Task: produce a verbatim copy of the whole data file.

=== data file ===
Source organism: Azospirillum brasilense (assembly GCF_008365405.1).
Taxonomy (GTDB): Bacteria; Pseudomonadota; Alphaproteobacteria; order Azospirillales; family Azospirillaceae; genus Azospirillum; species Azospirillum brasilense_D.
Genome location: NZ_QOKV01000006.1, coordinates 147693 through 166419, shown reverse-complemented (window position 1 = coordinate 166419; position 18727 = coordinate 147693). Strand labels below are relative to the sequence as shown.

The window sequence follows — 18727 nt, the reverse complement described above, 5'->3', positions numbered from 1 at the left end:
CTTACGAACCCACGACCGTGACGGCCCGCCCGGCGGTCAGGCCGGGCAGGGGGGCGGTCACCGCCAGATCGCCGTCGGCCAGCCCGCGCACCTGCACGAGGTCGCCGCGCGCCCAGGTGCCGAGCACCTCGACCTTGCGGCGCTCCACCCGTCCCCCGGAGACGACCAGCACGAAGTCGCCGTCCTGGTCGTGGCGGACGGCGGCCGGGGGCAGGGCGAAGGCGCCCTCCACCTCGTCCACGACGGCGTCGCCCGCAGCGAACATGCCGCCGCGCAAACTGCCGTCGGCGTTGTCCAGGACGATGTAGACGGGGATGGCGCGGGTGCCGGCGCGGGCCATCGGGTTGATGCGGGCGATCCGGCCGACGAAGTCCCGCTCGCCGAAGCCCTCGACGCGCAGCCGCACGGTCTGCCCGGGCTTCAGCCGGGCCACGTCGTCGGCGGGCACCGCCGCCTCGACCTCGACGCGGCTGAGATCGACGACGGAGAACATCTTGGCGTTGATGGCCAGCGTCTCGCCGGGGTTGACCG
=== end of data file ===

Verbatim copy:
Source organism: Azospirillum brasilense (assembly GCF_008365405.1).
Taxonomy (GTDB): Bacteria; Pseudomonadota; Alphaproteobacteria; order Azospirillales; family Azospirillaceae; genus Azospirillum; species Azospirillum brasilense_D.
Genome location: NZ_QOKV01000006.1, coordinates 147693 through 166419, shown reverse-complemented (window position 1 = coordinate 166419; position 18727 = coordinate 147693). Strand labels below are relative to the sequence as shown.

The window sequence follows — 18727 nt, the reverse complement described above, 5'->3', positions numbered from 1 at the left end:
CTTACGAACCCACGACCGTGACGGCCCGCCCGGCGGTCAGGCCGGGCAGGGGGGCGGTCACCGCCAGATCGCCGTCGGCCAGCCCGCGCACCTGCACGAGGTCGCCGCGCGCCCAGGTGCCGAGCACCTCGACCTTGCGGCGCTCCACCCGTCCCCCGGAGACGACCAGCACGAAGTCGCCGTCCTGGTCGTGGCGGACGGCGGCCGGGGGCAGGGCGAAGGCGCCCTCCACCTCGTCCACGACGGCGTCGCCCGCAGCGAACATGCCGCCGCGCAAACTGCCGTCGGCGTTGTCCAGGACGATGTAGACGGGGATGGCGCGGGTGCCGGCGCGGGCCATCGGGTTGATGCGGGCGATCCGGCCGACGAAGTCCCGCTCGCCGAAGCCCTCGACGCGCAGCCGCACGGTCTGCCCGGGCTTCAGCCGGGCCACGTCGTCGGCGGGCACCGCCGCCTCGACCTCGACGCGGCTGAGATCGACGACGGAGAACATCTTGGCGTTGATGGCCAGCGTCTCGCCGGGGTTGACCG